2. Gluten-Free Certification Programs: Several organizations offer gluten-free certification programs for food and beverage products, including wine. These programs require rigorous testing and verification processes to ensure that products meet strict gluten-free standards.
  3. Vegan Certification: Some wine producers choose to seek certification as vegan by organizations such as the Vegan Society. This certification ensures that the wine is free from animal products or byproducts, which can sometimes contain gluten.
  4. Organic Certification: While organic certification does not guarantee that a wine is gluten-free, it does ensure that the wine is produced without the use of synthetic pesticides, fertilizers, or other harmful chemicals that can potentially contain gluten.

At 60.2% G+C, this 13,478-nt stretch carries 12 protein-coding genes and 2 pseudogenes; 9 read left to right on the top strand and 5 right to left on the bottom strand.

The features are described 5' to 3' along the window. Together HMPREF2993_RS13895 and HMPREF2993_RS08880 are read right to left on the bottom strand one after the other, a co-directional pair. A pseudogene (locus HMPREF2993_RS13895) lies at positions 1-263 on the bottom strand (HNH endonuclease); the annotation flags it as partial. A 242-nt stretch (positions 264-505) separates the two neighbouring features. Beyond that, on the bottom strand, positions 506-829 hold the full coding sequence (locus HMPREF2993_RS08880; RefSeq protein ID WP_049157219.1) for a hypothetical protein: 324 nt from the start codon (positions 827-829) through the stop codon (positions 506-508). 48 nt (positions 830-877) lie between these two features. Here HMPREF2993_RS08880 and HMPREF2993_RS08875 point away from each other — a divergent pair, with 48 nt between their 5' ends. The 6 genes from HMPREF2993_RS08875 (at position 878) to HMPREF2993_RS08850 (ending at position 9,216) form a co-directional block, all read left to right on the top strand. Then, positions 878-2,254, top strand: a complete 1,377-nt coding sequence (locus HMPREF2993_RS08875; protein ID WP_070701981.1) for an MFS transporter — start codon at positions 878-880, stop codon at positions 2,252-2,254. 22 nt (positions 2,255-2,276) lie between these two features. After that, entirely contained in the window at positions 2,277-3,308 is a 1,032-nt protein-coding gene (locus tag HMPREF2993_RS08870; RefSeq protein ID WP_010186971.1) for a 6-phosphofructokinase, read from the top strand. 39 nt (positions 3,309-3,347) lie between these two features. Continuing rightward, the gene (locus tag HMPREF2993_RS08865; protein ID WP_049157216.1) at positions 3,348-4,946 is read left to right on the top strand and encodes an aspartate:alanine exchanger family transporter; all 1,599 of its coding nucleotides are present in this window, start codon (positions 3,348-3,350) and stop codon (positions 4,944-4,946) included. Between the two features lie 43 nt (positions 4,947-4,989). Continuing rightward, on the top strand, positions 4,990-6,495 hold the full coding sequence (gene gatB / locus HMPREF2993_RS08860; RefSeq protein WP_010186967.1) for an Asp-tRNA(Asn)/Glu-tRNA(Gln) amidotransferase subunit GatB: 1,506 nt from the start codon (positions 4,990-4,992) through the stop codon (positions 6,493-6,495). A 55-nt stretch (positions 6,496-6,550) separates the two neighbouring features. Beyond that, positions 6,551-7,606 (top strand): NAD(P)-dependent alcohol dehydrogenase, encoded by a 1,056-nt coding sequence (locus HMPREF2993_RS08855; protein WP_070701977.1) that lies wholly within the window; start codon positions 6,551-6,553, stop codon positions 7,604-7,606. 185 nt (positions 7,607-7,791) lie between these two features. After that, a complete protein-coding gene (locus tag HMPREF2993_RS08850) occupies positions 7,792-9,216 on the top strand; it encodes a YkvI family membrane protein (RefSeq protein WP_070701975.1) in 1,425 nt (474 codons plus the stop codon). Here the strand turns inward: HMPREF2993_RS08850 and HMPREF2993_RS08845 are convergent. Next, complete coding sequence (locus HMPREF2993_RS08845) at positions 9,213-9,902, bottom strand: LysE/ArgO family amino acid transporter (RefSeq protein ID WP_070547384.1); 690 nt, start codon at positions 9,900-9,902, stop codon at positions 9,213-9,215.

Understanding these labeling and certification standards can help you make informed decisions about the wine you consume.

In the next section, we’ll explore some additional factors to consider when choosing gluten-free wine.

Making Informed Decisions About Wine and Gluten

When making decisions about what to drink, it’s important to be informed about the various factors that can impact your dietary needs and preferences. If you are someone who needs to avoid gluten due to celiac disease or gluten intolerance, then you may be wondering if wine is a safe choice.

While wine is typically made from grapes, which are naturally gluten-free, there are certain factors to consider that may impact its gluten-free status. One factor to consider is wine storage. If wine is stored in barrels or tanks that previously contained gluten-containing ingredients, then it may become contaminated with gluten. Additionally, some winemakers use gluten-containing products during the winemaking process, such as wheat paste to seal barrels.